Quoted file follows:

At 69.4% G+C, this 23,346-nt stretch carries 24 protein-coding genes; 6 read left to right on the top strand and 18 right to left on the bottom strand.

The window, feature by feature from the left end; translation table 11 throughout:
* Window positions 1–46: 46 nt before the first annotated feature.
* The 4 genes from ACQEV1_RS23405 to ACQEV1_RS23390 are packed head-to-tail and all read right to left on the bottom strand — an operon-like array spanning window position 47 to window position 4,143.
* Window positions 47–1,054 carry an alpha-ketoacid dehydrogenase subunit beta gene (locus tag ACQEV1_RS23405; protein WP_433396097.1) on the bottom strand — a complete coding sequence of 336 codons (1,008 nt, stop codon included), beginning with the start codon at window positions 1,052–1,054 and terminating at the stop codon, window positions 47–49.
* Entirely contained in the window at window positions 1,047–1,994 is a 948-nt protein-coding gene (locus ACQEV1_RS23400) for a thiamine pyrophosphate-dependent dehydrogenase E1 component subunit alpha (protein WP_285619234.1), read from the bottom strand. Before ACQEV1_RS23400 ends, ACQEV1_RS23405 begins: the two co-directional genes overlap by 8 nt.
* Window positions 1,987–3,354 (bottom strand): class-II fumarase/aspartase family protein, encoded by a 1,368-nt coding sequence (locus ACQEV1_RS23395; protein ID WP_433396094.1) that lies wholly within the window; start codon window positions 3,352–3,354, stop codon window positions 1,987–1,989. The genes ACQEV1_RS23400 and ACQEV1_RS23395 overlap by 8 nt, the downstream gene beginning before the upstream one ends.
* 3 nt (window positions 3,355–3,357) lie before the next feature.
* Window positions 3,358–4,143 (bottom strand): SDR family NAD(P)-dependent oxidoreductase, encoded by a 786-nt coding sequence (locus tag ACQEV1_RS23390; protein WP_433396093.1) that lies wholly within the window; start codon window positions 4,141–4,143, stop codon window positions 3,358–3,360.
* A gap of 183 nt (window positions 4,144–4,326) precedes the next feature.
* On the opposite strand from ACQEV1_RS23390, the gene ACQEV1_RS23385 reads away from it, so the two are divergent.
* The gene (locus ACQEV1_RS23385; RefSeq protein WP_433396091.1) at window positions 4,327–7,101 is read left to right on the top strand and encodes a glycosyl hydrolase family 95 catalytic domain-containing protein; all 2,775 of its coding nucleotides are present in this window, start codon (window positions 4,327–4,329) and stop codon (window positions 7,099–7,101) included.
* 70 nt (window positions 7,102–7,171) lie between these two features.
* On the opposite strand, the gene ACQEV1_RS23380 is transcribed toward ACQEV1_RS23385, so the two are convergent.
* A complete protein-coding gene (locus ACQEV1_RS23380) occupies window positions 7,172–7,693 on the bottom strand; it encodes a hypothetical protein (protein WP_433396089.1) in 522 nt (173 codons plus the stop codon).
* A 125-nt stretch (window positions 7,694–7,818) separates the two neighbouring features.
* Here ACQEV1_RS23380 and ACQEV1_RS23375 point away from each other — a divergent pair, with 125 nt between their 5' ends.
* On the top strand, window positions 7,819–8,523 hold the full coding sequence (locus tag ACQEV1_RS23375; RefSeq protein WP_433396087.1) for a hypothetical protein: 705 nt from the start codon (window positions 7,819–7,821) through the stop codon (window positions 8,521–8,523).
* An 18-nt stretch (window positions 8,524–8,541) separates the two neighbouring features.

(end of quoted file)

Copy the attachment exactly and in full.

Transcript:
At 69.4% G+C, this 23,346-nt stretch carries 24 protein-coding genes; 6 read left to right on the top strand and 18 right to left on the bottom strand.

The window, feature by feature from the left end; translation table 11 throughout:
* Window positions 1–46: 46 nt before the first annotated feature.
* The 4 genes from ACQEV1_RS23405 to ACQEV1_RS23390 are packed head-to-tail and all read right to left on the bottom strand — an operon-like array spanning window position 47 to window position 4,143.
* Window positions 47–1,054 carry an alpha-ketoacid dehydrogenase subunit beta gene (locus tag ACQEV1_RS23405; protein WP_433396097.1) on the bottom strand — a complete coding sequence of 336 codons (1,008 nt, stop codon included), beginning with the start codon at window positions 1,052–1,054 and terminating at the stop codon, window positions 47–49.
* Entirely contained in the window at window positions 1,047–1,994 is a 948-nt protein-coding gene (locus ACQEV1_RS23400) for a thiamine pyrophosphate-dependent dehydrogenase E1 component subunit alpha (protein WP_285619234.1), read from the bottom strand. Before ACQEV1_RS23400 ends, ACQEV1_RS23405 begins: the two co-directional genes overlap by 8 nt.
* Window positions 1,987–3,354 (bottom strand): class-II fumarase/aspartase family protein, encoded by a 1,368-nt coding sequence (locus ACQEV1_RS23395; protein ID WP_433396094.1) that lies wholly within the window; start codon window positions 3,352–3,354, stop codon window positions 1,987–1,989. The genes ACQEV1_RS23400 and ACQEV1_RS23395 overlap by 8 nt, the downstream gene beginning before the upstream one ends.
* 3 nt (window positions 3,355–3,357) lie before the next feature.
* Window positions 3,358–4,143 (bottom strand): SDR family NAD(P)-dependent oxidoreductase, encoded by a 786-nt coding sequence (locus tag ACQEV1_RS23390; protein WP_433396093.1) that lies wholly within the window; start codon window positions 4,141–4,143, stop codon window positions 3,358–3,360.
* A gap of 183 nt (window positions 4,144–4,326) precedes the next feature.
* On the opposite strand from ACQEV1_RS23390, the gene ACQEV1_RS23385 reads away from it, so the two are divergent.
* The gene (locus ACQEV1_RS23385; RefSeq protein WP_433396091.1) at window positions 4,327–7,101 is read left to right on the top strand and encodes a glycosyl hydrolase family 95 catalytic domain-containing protein; all 2,775 of its coding nucleotides are present in this window, start codon (window positions 4,327–4,329) and stop codon (window positions 7,099–7,101) included.
* 70 nt (window positions 7,102–7,171) lie between these two features.
* On the opposite strand, the gene ACQEV1_RS23380 is transcribed toward ACQEV1_RS23385, so the two are convergent.
* A complete protein-coding gene (locus ACQEV1_RS23380) occupies window positions 7,172–7,693 on the bottom strand; it encodes a hypothetical protein (protein WP_433396089.1) in 522 nt (173 codons plus the stop codon).
* A 125-nt stretch (window positions 7,694–7,818) separates the two neighbouring features.
* Here ACQEV1_RS23380 and ACQEV1_RS23375 point away from each other — a divergent pair, with 125 nt between their 5' ends.
* On the top strand, window positions 7,819–8,523 hold the full coding sequence (locus tag ACQEV1_RS23375; RefSeq protein WP_433396087.1) for a hypothetical protein: 705 nt from the start codon (window positions 7,819–7,821) through the stop codon (window positions 8,521–8,523).
* An 18-nt stretch (window positions 8,524–8,541) separates the two neighbouring features.